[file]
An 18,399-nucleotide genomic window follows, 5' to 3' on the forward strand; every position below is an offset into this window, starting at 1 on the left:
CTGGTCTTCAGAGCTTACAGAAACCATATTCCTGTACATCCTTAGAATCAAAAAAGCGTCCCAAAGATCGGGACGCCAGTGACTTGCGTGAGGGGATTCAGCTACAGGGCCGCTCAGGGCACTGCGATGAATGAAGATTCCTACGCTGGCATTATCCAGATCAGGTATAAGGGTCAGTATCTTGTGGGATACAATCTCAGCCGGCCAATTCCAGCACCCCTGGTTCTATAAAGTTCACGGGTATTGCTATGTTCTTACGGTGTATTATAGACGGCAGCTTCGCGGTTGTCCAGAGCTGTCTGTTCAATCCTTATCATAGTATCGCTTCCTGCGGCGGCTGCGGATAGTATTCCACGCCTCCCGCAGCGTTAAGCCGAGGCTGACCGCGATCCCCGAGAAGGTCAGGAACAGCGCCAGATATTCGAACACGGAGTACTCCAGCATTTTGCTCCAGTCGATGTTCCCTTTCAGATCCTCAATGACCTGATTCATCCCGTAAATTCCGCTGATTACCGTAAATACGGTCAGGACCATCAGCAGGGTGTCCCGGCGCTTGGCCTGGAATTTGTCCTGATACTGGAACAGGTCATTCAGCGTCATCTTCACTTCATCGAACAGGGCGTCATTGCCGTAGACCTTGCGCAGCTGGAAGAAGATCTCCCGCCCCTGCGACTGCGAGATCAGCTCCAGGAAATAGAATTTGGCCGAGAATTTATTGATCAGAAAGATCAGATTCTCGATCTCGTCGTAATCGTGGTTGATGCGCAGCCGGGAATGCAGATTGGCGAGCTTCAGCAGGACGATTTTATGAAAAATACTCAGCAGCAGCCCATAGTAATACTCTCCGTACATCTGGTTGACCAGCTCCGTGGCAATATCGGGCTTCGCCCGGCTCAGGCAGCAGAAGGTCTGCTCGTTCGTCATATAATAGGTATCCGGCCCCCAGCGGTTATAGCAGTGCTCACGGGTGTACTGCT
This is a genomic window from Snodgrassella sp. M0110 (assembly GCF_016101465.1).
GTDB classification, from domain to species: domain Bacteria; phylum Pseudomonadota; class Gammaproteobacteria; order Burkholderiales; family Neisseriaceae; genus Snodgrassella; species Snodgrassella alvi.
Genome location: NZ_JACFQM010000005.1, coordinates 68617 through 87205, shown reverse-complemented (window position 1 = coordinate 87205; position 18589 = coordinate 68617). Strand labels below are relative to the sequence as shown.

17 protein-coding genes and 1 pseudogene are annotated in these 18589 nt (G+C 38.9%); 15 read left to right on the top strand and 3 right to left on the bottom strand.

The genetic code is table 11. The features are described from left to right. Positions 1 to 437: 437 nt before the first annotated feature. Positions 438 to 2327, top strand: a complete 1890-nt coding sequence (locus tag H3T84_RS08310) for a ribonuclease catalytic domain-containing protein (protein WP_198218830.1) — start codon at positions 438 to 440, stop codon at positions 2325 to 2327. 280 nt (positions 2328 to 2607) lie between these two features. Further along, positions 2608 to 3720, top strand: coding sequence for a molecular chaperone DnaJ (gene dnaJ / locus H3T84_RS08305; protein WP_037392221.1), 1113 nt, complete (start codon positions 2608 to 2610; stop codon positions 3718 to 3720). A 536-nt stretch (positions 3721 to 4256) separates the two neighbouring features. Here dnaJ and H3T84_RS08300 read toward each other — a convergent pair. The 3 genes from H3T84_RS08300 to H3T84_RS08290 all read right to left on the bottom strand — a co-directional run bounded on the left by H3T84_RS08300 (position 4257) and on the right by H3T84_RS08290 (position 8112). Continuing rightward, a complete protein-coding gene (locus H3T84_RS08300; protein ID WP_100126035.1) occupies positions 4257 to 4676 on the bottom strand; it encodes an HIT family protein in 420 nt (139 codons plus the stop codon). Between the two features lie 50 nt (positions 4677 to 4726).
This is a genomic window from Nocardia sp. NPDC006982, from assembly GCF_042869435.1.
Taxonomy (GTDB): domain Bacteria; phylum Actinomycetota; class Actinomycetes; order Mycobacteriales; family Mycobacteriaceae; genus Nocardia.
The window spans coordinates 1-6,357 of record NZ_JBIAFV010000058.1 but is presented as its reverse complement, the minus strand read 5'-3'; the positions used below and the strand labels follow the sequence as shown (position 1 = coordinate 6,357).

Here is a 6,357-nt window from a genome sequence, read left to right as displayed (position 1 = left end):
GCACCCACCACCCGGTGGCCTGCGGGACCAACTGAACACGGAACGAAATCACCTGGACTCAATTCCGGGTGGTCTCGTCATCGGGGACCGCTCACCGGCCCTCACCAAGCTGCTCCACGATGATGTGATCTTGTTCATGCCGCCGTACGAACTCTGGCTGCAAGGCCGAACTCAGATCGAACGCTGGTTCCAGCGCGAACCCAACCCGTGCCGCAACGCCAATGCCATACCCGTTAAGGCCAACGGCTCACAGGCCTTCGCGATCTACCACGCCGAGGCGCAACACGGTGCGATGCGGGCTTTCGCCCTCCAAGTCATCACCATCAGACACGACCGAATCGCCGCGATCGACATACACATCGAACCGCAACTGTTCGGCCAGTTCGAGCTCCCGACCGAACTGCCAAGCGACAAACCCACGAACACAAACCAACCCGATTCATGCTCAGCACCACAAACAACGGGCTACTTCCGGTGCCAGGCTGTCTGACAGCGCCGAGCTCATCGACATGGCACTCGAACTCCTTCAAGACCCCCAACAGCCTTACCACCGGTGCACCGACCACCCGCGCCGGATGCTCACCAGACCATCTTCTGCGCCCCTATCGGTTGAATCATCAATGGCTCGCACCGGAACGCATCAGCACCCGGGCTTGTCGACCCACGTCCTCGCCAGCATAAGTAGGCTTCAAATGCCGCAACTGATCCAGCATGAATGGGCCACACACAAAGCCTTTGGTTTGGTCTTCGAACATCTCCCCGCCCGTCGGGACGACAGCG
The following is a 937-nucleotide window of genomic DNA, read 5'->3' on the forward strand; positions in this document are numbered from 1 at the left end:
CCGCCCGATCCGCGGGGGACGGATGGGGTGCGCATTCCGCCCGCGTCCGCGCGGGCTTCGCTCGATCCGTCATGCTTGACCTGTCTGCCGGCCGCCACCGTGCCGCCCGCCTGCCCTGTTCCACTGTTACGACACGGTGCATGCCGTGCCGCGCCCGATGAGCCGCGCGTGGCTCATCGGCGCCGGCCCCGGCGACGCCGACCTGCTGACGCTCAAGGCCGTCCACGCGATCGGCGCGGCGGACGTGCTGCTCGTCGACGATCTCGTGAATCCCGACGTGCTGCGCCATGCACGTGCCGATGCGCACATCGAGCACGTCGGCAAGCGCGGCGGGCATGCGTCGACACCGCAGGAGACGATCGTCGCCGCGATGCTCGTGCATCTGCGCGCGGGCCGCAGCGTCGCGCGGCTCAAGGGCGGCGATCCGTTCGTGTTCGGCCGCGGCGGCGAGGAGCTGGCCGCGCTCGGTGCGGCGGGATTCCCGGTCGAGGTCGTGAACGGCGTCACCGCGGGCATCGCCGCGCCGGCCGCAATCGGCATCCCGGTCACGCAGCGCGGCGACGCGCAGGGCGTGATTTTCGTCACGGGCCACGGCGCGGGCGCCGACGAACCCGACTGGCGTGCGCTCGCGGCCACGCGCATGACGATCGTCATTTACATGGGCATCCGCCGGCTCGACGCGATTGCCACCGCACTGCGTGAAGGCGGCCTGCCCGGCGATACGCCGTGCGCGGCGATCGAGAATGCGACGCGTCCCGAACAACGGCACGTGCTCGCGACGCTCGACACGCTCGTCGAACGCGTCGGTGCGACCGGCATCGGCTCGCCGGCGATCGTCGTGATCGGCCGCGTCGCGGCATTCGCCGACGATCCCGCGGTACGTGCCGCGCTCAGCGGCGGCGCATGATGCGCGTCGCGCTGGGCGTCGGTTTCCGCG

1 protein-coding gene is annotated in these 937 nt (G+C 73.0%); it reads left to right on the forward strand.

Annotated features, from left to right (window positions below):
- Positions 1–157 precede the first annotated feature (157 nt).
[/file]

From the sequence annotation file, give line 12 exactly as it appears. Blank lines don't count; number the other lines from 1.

GCACCCACCACCCGGTGGCCTGCGGGACCAACTGAACACGGAACGAAATCACCTGGACTCAATTCCGGGTGGTCTCGTCATCGGGGACCGCTCACCGGCCCTCACCAAGCTGCTCCACGATGATGTGATCTTGTTCATGCCGCCGTACGAACTCTGGCTGCAAGGCCGAACTCAGATCGAACGCTGGTTCCAGCGCGAACCCAACCCGTGCCGCAACGCCAATGCCATACCCGTTAAGGCCAACGGCTCACAGGCCTTCGCGATCTACCACGCCGAGGCGCAACACGGTGCGATGCGGGCTTTCGCCCTCCAAGTCATCACCATCAGACACGACCGAATCGCCGCGATCGACATACACATCGAACCGCAACTGTTCGGCCAGTTCGAGCTCCCGACCGAACTGCCAAGCGACAAACCCACGAACACAAACCAACCCGATTCATGCTCAGCACCACAAACAACGGGCTACTTCCGGTGCCAGGCTGTCTGACAGCGCCGAGCTCATCGACATGGCACTCGAACTCCTTCAAGACCCCCAACAGCCTTACCACCGGTGCACCGACCACCCGCGCCGGATGCTCACCAGACCATCTTCTGCGCCCCTATCGGTTGAATCATCAATGGCTCGCACCGGAACGCATCAGCACCCGGGCTTGTCGACCCACGTCCTCGCCAGCATAAGTAGGCTTCAAATGCCGCAACTGATCCAGCATGAATGGGCCACACACAAAGCCTTTGGTTTGGTCTTCGAACATCTCCCCGCCCGTCGGGACGACAGCG